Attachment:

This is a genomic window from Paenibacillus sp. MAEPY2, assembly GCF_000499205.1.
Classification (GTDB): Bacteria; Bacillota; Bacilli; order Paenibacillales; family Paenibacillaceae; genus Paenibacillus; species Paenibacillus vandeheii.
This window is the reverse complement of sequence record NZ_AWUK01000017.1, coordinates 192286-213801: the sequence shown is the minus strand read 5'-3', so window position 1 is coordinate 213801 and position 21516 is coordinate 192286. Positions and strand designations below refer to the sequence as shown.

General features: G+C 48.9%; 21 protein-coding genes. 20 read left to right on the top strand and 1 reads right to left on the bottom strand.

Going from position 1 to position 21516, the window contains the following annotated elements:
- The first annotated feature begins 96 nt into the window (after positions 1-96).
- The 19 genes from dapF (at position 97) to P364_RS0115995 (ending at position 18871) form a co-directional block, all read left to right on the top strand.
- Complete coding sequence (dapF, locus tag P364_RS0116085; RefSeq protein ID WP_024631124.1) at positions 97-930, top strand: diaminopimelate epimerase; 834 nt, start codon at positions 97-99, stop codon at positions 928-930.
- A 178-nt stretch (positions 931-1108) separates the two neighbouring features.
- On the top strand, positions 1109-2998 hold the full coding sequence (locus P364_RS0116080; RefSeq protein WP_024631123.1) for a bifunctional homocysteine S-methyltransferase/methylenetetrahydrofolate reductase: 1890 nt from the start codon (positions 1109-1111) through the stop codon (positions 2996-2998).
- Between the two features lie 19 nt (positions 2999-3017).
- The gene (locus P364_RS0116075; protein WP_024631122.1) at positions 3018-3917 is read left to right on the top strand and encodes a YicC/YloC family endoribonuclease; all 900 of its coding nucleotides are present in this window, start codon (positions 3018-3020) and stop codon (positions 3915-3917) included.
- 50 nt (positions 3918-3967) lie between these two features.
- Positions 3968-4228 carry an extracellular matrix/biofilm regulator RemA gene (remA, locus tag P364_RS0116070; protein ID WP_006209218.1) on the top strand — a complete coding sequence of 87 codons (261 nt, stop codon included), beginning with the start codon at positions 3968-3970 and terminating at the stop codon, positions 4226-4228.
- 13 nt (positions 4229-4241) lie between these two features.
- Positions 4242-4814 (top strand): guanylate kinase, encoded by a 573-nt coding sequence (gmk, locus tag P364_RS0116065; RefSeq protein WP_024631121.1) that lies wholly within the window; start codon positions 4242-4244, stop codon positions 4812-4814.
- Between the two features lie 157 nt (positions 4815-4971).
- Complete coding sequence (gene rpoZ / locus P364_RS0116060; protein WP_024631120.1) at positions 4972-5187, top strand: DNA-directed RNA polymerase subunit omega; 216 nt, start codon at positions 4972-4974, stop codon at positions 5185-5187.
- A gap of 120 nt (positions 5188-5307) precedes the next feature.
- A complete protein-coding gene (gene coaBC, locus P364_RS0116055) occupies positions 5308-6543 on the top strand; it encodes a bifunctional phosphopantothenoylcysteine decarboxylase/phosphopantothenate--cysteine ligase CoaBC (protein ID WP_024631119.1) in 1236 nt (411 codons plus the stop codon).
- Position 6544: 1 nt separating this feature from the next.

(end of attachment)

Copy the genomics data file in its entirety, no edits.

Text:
This is a genomic window from Paenibacillus sp. MAEPY2, assembly GCF_000499205.1.
Classification (GTDB): Bacteria; Bacillota; Bacilli; order Paenibacillales; family Paenibacillaceae; genus Paenibacillus; species Paenibacillus vandeheii.
This window is the reverse complement of sequence record NZ_AWUK01000017.1, coordinates 192286-213801: the sequence shown is the minus strand read 5'-3', so window position 1 is coordinate 213801 and position 21516 is coordinate 192286. Positions and strand designations below refer to the sequence as shown.

General features: G+C 48.9%; 21 protein-coding genes. 20 read left to right on the top strand and 1 reads right to left on the bottom strand.

Going from position 1 to position 21516, the window contains the following annotated elements:
- The first annotated feature begins 96 nt into the window (after positions 1-96).
- The 19 genes from dapF (at position 97) to P364_RS0115995 (ending at position 18871) form a co-directional block, all read left to right on the top strand.
- Complete coding sequence (dapF, locus tag P364_RS0116085; RefSeq protein ID WP_024631124.1) at positions 97-930, top strand: diaminopimelate epimerase; 834 nt, start codon at positions 97-99, stop codon at positions 928-930.
- A 178-nt stretch (positions 931-1108) separates the two neighbouring features.
- On the top strand, positions 1109-2998 hold the full coding sequence (locus P364_RS0116080; RefSeq protein WP_024631123.1) for a bifunctional homocysteine S-methyltransferase/methylenetetrahydrofolate reductase: 1890 nt from the start codon (positions 1109-1111) through the stop codon (positions 2996-2998).
- Between the two features lie 19 nt (positions 2999-3017).
- The gene (locus P364_RS0116075; protein WP_024631122.1) at positions 3018-3917 is read left to right on the top strand and encodes a YicC/YloC family endoribonuclease; all 900 of its coding nucleotides are present in this window, start codon (positions 3018-3020) and stop codon (positions 3915-3917) included.
- 50 nt (positions 3918-3967) lie between these two features.
- Positions 3968-4228 carry an extracellular matrix/biofilm regulator RemA gene (remA, locus tag P364_RS0116070; protein ID WP_006209218.1) on the top strand — a complete coding sequence of 87 codons (261 nt, stop codon included), beginning with the start codon at positions 3968-3970 and terminating at the stop codon, positions 4226-4228.
- 13 nt (positions 4229-4241) lie between these two features.
- Positions 4242-4814 (top strand): guanylate kinase, encoded by a 573-nt coding sequence (gmk, locus tag P364_RS0116065; RefSeq protein WP_024631121.1) that lies wholly within the window; start codon positions 4242-4244, stop codon positions 4812-4814.
- Between the two features lie 157 nt (positions 4815-4971).
- Complete coding sequence (gene rpoZ / locus P364_RS0116060; protein WP_024631120.1) at positions 4972-5187, top strand: DNA-directed RNA polymerase subunit omega; 216 nt, start codon at positions 4972-4974, stop codon at positions 5185-5187.
- A gap of 120 nt (positions 5188-5307) precedes the next feature.
- A complete protein-coding gene (gene coaBC, locus P364_RS0116055) occupies positions 5308-6543 on the top strand; it encodes a bifunctional phosphopantothenoylcysteine decarboxylase/phosphopantothenate--cysteine ligase CoaBC (protein ID WP_024631119.1) in 1236 nt (411 codons plus the stop codon).
- Position 6544: 1 nt separating this feature from the next.